The final few weeks are spent making comics however, and turning our new found skills on the medium itself. We usually spend some time discussing comics in detail, we talk about what makes a good comic, and dispel the ideas that comics have to include super heros, or be funny, or any of the other usual genre restrictions associated with the medium. I usually ask them what their experience with comics has been like, whether they only know them from the newspaper, or from comics books, or from movies, cartoons and pop culture. We talk about wat comics they read, why they enjoy them, etc. Often the class is varied and each student has a different view of the medium which helps to inform the other students. One child may be only into Manga, while another only read Garfield in the paper and yet another has seen everyone of the Spiderman movies and cartoons. All of these perspectives on the thing we call "comics" helps them to realize that it truly is a medium, and open to many kinds of storytelling. We then proceed to talk about the more formal rules and tricks of comics, like Gutters, establishing shots, the use of forced perspective and how to make legible word balloons. We also discuss some techniques involved in panel arrangement, culminating in me drawing a quick comic page that we design on the spot to illustrate these points.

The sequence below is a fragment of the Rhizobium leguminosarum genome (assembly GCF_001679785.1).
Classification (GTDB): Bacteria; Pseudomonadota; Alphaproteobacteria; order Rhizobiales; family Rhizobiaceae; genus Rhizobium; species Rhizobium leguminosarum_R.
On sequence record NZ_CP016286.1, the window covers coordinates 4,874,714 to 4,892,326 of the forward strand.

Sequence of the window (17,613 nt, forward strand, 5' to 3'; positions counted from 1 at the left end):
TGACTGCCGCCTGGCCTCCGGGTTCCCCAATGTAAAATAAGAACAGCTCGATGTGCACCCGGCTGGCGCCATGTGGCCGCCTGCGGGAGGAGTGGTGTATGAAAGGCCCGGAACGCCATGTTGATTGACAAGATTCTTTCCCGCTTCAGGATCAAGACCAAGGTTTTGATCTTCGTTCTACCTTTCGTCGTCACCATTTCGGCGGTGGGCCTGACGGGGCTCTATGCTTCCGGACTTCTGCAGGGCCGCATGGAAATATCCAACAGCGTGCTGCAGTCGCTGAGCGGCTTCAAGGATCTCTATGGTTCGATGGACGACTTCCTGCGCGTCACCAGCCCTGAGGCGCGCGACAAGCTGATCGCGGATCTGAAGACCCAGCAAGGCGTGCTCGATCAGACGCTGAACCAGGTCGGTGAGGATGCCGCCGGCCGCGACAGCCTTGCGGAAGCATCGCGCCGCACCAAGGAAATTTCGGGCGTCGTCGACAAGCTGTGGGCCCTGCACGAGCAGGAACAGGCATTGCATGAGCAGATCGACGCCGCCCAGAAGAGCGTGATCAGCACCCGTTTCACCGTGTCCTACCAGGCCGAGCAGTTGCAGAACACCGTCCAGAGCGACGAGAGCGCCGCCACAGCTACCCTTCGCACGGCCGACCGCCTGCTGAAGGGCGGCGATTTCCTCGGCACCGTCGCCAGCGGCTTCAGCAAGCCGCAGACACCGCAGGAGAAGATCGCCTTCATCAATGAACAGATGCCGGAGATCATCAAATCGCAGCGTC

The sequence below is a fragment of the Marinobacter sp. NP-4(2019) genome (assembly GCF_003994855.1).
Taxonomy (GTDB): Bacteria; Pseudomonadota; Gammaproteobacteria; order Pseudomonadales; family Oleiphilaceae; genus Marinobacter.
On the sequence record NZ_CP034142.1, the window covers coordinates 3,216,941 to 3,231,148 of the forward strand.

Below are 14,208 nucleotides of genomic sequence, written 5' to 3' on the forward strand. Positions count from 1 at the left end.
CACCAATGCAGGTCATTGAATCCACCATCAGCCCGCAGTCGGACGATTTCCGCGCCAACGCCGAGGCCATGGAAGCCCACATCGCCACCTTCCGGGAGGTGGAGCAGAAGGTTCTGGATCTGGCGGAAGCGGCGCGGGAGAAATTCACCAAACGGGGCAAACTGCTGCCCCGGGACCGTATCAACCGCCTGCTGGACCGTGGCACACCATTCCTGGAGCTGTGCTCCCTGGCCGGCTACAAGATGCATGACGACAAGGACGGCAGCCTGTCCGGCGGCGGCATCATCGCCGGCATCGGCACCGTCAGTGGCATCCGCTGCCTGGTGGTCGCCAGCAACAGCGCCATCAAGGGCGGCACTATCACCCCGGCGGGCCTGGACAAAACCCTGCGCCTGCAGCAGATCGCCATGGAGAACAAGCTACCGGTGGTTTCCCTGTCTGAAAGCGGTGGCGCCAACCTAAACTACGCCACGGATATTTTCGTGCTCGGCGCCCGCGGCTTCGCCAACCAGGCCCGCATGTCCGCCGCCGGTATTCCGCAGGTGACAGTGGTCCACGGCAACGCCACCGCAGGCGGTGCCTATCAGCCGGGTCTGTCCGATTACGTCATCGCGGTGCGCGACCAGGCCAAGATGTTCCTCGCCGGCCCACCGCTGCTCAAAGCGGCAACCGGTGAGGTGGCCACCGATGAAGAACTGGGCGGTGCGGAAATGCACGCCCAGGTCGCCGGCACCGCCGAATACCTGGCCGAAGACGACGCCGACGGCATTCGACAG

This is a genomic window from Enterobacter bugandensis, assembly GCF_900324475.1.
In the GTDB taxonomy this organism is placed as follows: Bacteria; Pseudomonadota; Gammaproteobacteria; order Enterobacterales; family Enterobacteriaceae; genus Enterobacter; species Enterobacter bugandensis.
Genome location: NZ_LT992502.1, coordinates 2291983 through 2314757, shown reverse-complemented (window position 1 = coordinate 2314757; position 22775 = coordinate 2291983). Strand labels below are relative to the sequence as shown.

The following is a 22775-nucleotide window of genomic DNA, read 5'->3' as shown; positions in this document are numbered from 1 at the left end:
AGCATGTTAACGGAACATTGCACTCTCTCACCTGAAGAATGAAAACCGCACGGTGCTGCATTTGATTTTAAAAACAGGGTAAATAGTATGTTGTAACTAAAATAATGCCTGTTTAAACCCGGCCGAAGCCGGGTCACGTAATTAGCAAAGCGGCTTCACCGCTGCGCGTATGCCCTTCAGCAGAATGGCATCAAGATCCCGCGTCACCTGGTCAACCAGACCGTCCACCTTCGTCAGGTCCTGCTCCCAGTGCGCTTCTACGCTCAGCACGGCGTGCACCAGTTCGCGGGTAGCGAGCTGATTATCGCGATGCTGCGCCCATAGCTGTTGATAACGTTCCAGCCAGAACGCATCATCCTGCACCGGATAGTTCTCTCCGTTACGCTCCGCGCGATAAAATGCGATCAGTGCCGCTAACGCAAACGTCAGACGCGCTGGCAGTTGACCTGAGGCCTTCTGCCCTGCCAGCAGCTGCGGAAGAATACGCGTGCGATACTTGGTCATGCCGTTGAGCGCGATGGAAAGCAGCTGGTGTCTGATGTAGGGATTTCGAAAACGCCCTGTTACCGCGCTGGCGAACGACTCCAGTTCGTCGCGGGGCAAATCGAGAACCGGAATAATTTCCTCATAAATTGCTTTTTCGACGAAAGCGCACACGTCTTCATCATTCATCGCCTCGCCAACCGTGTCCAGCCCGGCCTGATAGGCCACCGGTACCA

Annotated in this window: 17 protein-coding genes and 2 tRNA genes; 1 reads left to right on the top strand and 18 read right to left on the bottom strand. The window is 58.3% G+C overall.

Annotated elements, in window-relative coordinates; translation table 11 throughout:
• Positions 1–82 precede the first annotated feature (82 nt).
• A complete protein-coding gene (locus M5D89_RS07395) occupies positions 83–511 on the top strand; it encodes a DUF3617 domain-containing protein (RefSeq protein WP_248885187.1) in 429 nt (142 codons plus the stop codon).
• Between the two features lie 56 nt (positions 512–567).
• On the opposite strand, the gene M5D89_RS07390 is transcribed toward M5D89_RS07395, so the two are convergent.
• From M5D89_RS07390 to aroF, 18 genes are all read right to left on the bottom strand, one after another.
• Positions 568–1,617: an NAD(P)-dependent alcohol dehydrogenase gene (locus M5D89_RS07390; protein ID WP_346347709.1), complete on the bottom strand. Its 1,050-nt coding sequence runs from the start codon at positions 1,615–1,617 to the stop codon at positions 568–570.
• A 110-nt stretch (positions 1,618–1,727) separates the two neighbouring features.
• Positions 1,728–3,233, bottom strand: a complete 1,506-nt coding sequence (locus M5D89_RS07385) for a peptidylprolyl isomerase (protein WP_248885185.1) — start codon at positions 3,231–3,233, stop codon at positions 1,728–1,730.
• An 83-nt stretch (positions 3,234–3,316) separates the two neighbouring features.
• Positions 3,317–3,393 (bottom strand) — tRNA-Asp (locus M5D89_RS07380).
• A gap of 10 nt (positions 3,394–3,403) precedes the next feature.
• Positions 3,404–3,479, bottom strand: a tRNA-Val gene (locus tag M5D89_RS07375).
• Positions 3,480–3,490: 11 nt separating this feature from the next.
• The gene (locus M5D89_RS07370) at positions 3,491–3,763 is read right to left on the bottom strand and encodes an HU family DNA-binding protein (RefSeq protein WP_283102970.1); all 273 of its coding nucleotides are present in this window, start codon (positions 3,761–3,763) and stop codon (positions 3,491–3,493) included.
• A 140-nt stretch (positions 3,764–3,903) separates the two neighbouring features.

Finally, we set out to make comics both on our own and collaboratively, and we accomplish this with a few lessons they find entertaining and fun:
The straightforward single page